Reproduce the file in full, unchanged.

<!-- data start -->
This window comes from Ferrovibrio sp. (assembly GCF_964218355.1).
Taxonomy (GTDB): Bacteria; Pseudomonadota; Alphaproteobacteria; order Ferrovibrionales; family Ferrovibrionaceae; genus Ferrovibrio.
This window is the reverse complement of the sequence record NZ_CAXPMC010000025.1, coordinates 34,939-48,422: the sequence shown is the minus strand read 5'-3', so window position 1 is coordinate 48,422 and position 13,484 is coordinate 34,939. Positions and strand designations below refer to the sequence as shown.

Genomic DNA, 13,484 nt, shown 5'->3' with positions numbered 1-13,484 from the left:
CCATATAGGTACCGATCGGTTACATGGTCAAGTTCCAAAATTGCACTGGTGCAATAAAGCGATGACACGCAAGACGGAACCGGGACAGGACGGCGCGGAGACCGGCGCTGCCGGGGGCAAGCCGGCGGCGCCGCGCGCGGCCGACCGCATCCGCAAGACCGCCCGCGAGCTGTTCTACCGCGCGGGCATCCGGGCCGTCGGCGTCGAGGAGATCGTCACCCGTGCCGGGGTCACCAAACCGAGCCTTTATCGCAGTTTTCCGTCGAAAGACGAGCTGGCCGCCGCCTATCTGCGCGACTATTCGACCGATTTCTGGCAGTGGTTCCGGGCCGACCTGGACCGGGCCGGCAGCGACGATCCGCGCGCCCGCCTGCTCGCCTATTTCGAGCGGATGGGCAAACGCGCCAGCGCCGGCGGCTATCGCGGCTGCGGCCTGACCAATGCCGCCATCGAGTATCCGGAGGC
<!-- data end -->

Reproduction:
This window comes from Ferrovibrio sp. (assembly GCF_964218355.1).
Taxonomy (GTDB): Bacteria; Pseudomonadota; Alphaproteobacteria; order Ferrovibrionales; family Ferrovibrionaceae; genus Ferrovibrio.
This window is the reverse complement of the sequence record NZ_CAXPMC010000025.1, coordinates 34,939-48,422: the sequence shown is the minus strand read 5'-3', so window position 1 is coordinate 48,422 and position 13,484 is coordinate 34,939. Positions and strand designations below refer to the sequence as shown.

Genomic DNA, 13,484 nt, shown 5'->3' with positions numbered 1-13,484 from the left:
CCATATAGGTACCGATCGGTTACATGGTCAAGTTCCAAAATTGCACTGGTGCAATAAAGCGATGACACGCAAGACGGAACCGGGACAGGACGGCGCGGAGACCGGCGCTGCCGGGGGCAAGCCGGCGGCGCCGCGCGCGGCCGACCGCATCCGCAAGACCGCCCGCGAGCTGTTCTACCGCGCGGGCATCCGGGCCGTCGGCGTCGAGGAGATCGTCACCCGTGCCGGGGTCACCAAACCGAGCCTTTATCGCAGTTTTCCGTCGAAAGACGAGCTGGCCGCCGCCTATCTGCGCGACTATTCGACCGATTTCTGGCAGTGGTTCCGGGCCGACCTGGACCGGGCCGGCAGCGACGATCCGCGCGCCCGCCTGCTCGCCTATTTCGAGCGGATGGGCAAACGCGCCAGCGCCGGCGGCTATCGCGGCTGCGGCCTGACCAATGCCGCCATCGAGTATCCGGAGGC